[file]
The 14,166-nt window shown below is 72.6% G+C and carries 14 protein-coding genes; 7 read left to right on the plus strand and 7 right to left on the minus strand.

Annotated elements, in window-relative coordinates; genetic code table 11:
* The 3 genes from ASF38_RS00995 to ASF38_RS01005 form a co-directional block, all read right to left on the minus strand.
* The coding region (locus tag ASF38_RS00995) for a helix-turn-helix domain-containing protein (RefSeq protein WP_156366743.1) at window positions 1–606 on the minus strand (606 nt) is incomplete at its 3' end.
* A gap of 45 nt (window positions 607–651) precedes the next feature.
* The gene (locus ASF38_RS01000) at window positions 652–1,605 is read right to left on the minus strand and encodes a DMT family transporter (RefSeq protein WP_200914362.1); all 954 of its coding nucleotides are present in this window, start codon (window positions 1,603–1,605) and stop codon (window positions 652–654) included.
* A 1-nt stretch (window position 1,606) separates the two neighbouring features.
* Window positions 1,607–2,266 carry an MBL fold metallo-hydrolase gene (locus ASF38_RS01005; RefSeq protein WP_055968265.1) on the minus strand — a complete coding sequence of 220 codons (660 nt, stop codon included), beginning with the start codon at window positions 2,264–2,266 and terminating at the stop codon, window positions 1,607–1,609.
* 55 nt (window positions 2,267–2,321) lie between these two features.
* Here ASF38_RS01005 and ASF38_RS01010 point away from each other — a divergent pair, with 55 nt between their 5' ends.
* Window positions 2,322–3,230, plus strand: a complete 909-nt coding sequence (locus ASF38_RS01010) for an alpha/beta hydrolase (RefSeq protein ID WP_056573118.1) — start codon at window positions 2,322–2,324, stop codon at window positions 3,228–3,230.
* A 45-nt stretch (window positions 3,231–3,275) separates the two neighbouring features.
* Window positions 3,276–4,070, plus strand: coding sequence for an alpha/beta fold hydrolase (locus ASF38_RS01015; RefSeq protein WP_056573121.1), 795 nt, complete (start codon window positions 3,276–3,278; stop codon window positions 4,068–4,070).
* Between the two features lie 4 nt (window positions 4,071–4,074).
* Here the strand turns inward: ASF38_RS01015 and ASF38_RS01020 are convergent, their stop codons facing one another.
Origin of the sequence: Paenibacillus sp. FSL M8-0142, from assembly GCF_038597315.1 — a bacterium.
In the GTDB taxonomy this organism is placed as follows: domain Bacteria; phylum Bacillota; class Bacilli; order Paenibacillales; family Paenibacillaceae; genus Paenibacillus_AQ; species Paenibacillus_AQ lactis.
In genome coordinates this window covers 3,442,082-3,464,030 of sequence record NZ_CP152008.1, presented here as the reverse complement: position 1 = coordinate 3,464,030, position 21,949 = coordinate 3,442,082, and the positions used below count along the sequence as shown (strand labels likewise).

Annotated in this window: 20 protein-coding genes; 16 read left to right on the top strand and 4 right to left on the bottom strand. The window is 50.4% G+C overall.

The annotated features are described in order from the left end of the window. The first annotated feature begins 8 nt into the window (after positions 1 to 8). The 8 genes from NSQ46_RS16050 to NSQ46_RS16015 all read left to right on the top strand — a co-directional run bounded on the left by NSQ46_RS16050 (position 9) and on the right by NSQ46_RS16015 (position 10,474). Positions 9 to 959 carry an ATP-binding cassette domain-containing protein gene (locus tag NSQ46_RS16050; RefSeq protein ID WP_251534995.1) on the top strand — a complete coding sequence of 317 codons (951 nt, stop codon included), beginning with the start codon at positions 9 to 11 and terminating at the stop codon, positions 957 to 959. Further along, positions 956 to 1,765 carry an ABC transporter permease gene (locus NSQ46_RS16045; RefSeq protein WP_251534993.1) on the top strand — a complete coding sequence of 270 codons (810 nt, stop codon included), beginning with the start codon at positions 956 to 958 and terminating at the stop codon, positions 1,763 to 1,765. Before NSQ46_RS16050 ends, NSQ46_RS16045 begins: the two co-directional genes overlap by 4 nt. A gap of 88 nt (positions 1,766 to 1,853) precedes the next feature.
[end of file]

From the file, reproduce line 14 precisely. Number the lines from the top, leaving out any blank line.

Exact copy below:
* Between the two features lie 4 nt (window positions 4,071–4,074).